Tuberous Breast

Virtually all women have different sized (asymmetric) breasts. In a small number of cases there is a more marked difference.

What is tuberous or constricted breast deformity

Occasionally the breast is normally shaped but smaller (hypoplastic) in other situations one or both of the breasts is/are smaller and also shaped differently. Classically, the base of the breast is tighter (constricted) while the area around the nipple projects out too much. A range of deformities are seen so sometimes the breast is just a little tighter and smaller whereas some other breasts are much more constricted at the base and the nipple much more prominent giving a very abnormal appearance (Snoopy’s nose or tuberous breast).

What can be done for me?

Treatment depends on how severe the problem is and how much it affects you. Two problems need to be considered. Firstly, there is the volume of the breast which can be altered with a silicone implant or expander and secondly the projection of the nipple which may need to be reduced by removing a ring of tissue around the nipple to make the area flatter (donut mastopexy).

Mild – Breast augmentation with a standard silicone breast implant
Moderate – Breast augmentation as above plus release of the fibrous bands inside the breast (parenchymal scoring) through the same incision
Severe – Expansion of breast volume using a tissue expander with a buried port that can be filled with saline after the operation in the clinic. Reduction of the nipple/areolar complex with a donut mastopexy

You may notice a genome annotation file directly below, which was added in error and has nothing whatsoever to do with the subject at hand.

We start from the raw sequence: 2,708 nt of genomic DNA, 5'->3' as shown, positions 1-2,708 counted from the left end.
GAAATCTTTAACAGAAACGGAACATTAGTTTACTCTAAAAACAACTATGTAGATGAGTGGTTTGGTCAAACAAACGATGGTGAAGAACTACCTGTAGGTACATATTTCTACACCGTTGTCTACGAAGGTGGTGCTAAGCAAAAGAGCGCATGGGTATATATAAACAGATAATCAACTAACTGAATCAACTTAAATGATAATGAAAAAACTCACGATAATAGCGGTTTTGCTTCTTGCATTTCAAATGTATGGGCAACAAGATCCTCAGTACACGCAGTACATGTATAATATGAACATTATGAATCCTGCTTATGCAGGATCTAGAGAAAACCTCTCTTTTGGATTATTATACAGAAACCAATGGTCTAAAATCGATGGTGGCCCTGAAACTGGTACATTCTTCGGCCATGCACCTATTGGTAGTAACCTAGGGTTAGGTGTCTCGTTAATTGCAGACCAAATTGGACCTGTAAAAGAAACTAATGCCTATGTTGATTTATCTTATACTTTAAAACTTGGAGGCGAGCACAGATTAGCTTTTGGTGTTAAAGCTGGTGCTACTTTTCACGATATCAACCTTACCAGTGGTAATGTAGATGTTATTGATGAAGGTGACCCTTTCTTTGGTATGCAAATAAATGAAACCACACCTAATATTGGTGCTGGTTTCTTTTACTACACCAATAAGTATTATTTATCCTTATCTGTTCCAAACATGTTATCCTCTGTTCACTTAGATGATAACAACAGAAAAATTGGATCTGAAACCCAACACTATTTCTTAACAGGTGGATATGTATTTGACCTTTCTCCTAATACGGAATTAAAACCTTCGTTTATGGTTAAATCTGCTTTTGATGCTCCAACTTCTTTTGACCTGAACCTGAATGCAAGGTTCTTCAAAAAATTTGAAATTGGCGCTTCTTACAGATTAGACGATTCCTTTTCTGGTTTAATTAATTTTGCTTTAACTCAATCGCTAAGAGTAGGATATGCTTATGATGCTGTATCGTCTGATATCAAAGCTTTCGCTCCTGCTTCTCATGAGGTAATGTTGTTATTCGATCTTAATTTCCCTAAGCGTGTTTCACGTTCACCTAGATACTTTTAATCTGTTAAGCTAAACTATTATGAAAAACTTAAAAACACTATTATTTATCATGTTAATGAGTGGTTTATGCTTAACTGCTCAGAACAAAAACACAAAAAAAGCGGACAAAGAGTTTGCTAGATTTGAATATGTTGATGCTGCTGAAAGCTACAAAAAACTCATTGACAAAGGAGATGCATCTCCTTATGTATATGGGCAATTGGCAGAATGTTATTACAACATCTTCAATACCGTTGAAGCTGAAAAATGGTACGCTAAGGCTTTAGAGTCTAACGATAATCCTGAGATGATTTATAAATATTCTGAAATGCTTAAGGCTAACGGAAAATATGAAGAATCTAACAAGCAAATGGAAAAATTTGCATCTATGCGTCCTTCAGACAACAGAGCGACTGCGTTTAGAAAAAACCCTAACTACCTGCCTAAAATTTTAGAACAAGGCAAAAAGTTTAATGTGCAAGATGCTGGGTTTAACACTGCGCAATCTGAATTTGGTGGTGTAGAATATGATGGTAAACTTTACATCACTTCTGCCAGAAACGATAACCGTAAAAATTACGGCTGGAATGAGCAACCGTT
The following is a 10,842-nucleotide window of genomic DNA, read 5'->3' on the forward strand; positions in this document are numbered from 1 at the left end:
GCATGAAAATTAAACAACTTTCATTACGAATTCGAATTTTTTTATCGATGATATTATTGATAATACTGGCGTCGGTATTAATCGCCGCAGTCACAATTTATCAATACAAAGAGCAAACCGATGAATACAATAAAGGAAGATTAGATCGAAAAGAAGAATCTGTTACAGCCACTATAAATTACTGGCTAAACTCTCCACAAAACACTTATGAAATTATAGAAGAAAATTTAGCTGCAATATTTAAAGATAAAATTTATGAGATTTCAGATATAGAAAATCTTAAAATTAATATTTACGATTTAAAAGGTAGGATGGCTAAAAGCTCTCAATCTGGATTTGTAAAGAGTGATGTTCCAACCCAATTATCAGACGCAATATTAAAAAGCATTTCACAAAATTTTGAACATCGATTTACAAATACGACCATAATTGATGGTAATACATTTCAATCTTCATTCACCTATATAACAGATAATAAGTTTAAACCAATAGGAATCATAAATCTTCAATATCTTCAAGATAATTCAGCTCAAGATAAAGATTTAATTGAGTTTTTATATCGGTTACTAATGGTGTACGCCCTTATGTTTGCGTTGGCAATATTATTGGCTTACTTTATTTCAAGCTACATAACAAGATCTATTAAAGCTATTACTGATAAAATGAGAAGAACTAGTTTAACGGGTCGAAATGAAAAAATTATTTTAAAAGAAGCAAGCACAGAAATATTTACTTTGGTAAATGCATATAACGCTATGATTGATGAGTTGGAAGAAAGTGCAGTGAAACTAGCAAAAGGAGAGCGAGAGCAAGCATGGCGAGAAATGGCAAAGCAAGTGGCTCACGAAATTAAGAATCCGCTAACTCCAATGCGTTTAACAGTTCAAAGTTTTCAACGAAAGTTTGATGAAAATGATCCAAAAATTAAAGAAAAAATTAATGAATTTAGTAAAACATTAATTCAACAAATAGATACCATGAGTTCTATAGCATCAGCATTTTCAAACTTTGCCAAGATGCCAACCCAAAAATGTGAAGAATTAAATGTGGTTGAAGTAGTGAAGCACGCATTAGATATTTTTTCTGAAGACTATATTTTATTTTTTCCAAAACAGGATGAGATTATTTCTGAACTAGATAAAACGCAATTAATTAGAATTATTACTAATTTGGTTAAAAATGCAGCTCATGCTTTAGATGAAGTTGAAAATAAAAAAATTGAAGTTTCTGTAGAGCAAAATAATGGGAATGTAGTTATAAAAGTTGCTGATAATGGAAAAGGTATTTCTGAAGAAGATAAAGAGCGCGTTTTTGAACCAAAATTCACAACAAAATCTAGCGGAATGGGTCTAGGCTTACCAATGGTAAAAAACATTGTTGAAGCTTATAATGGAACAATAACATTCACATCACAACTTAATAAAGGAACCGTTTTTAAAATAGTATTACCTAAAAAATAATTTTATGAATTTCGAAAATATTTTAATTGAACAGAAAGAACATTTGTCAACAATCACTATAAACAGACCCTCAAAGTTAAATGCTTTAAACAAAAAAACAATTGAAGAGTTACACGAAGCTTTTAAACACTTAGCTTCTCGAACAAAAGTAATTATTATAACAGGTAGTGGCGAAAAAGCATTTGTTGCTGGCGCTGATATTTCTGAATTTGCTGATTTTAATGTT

How many operations?

A simple breast augmentation can be done as a day case and achieve results very quickly. If tissue expansion is required then the operation takes around same time but the increase in volume of the breast will be achieved over a number of weeks and a second operation usually required to convert to a formal breast implant at a later date. Reduction of the nipple may be performed before any expansion if very severe but may be done afterwards to reduce the chance of the scar stretching

When can I have surgery?

Where ever possible, we try to avoid performing breast surgery, such as augmentation or reduction, on teenagers as they are still growing and developing. However, in this situation the lack of breast development coupled with the often severe asymmetry can make school life and changing for games very difficult. Therefore surgery can be justified as this early stage to help mimic the normal breast development before performing definitive surgery once growth has stopped.

And finally…

This problem varies tremendously from person to person and can cause extreme distress at school or make intimate relationships a problem. Our breast reconstruction nurses will be able to help discuss the options with you as sometimes relatively surgery can make an enormous difference. We also have a counseling service that can provide some coping strategies to help deal with day to day issues and our surgeons can offer a wealth of experience and the full range of options in order to achieve the best possible results.

BRA Meetings

Meetings are held on Tuesday afternoons either virtually via Microsoft Teams video conferencing or face to face at St Andrews Hospital outpatients department.